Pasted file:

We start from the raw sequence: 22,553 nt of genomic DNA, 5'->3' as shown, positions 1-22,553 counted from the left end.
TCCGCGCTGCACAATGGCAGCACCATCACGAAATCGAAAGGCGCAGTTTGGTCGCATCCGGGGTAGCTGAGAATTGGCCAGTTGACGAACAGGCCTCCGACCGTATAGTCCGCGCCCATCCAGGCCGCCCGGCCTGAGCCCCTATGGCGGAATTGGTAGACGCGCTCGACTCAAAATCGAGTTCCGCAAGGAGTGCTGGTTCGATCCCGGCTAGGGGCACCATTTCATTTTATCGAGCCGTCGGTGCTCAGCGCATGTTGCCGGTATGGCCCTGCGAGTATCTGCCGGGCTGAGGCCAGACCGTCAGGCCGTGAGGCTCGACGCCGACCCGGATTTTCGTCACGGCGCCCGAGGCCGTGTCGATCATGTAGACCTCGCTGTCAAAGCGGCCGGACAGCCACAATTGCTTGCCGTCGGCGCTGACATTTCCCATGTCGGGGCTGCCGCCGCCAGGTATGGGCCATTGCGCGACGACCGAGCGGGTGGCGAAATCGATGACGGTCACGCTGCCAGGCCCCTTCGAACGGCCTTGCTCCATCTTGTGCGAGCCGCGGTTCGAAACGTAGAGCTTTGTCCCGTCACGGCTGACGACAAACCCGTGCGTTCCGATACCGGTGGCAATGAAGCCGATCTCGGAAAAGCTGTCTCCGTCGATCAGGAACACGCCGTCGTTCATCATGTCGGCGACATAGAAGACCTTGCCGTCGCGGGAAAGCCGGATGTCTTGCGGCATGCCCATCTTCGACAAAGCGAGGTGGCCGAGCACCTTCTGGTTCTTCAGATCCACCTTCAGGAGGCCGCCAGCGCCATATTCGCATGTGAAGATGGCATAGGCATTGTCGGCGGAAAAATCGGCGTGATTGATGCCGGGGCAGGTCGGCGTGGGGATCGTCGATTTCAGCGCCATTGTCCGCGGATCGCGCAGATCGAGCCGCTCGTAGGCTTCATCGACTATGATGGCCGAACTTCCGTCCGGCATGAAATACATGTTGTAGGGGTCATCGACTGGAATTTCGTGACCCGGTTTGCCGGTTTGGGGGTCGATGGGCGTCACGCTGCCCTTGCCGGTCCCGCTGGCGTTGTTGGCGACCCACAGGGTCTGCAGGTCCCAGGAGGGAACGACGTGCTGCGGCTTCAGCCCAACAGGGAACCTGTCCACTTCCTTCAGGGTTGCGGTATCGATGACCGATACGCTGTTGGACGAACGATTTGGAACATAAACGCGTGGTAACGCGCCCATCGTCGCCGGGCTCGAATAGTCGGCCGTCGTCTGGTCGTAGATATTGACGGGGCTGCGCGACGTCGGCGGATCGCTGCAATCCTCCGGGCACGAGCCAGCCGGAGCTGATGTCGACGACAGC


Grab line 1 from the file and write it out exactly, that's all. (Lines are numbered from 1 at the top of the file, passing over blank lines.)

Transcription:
We start from the raw sequence: 22,553 nt of genomic DNA, 5'->3' as shown, positions 1-22,553 counted from the left end.